bellW300xD140xH350mm, Thailand

There is a long history for domesticated elephant in Thailand; with the strength the elephants can offer, they are captured from the wild and trained (a bit like the domestication of horses and dogs).  The white elephants were offered to the King and worshiped, some were trained to be fighting elephants, as the one used by Queen Suriyothai’s carrier in the war with the Burmese in 1548AD.  Others were trained to be laborers for the forestry, pulling logs from the mountain down to the river.  To track the elephants, bells were put around their neck so they can be heard in the forest.

Here is a Thai folk tale about a boy and an elephant bell.

Once upon at time, there is a poor boy despite of his lack of education he was taught the virtue of respect.  One day the boy was lost in the forest,  he wandered fearfully and came face to came with a full grown elephant.  The huge elephant was strolling peacefully munching banana and other fruits.  Judging by the size of the elephant, the boy thought the elephant must be thousands of years old and must be respected, he kneeled and bowed giving his respect to the animal.  Touched by the act the elephant helped him to find his way home, then the elephant said to the little boy, “Here is a bell given to me by the King of the Elephants, ring it if you are in trouble and the other elephants will come to help you.”  Then one day, the boy and his father were in the forests collecting wood for the fire.  Lighting strike and they became stuck by a fallen tree.  The boy remembered the elephant’s word and rang the bell, soon a herd of elephants came and lift the fallen tree and relieved them.  At the same time, the wild elephant who gave him the bell was captured and being trained as a fighting elephant.  Unsuited to his general temperment, the elephant snapped, killed his mahout trainer and destroyed the village.  The news reached the King and the troops were sent to kill the elephant, when the boy heard the news he volunteer to go to tamed the elephant in exchange for him to be free.  As he entered the village, the elephant charged for an attack.  The boy generally kneel and bowed as he did before, as he rang the bell, the elephant remembered him and came close to him.  The elephant calmed down and followed him to meet with the King who kept his word and the elephant was free.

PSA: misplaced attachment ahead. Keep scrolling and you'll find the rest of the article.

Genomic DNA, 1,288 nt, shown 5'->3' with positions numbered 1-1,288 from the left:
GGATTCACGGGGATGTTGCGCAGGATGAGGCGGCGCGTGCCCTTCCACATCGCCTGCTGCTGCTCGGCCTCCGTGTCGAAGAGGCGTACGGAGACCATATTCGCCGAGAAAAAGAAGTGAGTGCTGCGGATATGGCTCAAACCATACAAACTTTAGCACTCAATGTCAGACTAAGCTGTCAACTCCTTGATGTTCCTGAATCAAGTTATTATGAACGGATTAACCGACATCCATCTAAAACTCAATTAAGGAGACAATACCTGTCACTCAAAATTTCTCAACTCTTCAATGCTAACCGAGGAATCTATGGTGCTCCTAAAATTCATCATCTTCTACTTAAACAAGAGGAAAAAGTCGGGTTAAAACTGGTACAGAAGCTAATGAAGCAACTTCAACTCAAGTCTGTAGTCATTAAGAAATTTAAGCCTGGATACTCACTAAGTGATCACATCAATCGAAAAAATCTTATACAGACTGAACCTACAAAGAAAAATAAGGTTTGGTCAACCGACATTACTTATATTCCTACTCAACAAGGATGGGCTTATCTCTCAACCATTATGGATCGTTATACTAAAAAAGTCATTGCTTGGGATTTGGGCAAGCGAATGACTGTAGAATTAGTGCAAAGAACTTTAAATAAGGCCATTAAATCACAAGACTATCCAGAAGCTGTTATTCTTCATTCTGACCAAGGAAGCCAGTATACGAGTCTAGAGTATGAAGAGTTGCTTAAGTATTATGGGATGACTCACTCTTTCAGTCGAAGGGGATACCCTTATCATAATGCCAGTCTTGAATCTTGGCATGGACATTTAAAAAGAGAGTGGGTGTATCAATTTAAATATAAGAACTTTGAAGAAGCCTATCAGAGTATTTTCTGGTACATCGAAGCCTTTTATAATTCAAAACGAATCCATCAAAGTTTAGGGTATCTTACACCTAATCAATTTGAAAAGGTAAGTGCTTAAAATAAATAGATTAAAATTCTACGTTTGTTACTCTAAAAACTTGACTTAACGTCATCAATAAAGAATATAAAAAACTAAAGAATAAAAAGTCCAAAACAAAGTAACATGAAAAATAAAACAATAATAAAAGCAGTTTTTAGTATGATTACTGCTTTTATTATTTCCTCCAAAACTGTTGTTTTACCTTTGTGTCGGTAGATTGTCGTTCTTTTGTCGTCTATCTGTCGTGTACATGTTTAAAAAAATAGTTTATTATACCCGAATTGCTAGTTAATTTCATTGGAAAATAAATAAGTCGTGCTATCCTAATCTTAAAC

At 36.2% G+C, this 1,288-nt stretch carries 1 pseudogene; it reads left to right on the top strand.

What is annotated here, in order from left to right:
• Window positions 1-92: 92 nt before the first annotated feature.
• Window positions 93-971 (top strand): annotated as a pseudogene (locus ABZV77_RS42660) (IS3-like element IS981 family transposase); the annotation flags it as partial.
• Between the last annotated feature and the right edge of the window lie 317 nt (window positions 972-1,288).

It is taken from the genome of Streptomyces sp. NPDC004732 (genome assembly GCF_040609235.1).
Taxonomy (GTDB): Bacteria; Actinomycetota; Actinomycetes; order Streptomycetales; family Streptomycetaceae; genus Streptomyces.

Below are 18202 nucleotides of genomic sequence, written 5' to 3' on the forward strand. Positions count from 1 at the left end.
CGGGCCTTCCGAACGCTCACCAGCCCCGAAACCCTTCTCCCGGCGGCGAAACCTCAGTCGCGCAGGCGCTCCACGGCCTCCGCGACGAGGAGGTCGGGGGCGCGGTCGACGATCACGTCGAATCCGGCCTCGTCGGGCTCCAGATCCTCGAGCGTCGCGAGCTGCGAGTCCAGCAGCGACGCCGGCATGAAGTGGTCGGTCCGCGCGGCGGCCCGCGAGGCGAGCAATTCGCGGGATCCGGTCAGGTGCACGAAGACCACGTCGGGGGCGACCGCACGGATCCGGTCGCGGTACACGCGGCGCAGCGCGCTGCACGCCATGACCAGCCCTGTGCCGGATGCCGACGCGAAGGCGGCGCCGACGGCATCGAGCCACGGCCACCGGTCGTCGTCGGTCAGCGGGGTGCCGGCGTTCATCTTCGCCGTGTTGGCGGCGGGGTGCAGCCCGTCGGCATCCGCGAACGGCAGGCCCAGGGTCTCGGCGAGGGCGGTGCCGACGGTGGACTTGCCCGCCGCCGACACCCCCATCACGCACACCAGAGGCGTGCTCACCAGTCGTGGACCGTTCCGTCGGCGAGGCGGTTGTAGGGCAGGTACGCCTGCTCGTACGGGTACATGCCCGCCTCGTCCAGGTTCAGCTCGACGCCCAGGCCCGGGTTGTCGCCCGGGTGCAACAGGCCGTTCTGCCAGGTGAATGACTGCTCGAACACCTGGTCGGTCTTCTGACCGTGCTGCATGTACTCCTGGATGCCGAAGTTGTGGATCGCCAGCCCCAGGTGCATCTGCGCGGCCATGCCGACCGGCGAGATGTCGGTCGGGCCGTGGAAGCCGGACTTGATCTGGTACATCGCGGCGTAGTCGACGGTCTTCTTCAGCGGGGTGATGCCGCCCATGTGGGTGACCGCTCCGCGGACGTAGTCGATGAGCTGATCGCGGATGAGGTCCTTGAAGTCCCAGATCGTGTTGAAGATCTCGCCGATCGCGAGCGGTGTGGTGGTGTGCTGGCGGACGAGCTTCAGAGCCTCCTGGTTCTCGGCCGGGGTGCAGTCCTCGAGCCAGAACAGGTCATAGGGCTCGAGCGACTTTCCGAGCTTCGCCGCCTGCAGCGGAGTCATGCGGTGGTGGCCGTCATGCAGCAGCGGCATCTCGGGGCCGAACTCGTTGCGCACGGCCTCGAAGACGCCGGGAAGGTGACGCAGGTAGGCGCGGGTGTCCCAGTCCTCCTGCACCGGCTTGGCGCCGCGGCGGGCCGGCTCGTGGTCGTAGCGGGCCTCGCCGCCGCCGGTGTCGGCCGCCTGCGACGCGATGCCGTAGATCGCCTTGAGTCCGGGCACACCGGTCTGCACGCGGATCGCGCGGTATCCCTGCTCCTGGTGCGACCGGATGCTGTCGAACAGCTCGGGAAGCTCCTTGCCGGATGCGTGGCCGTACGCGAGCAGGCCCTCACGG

What we need today is respect for these animals.

Three beautiful films by Gregory Colbert.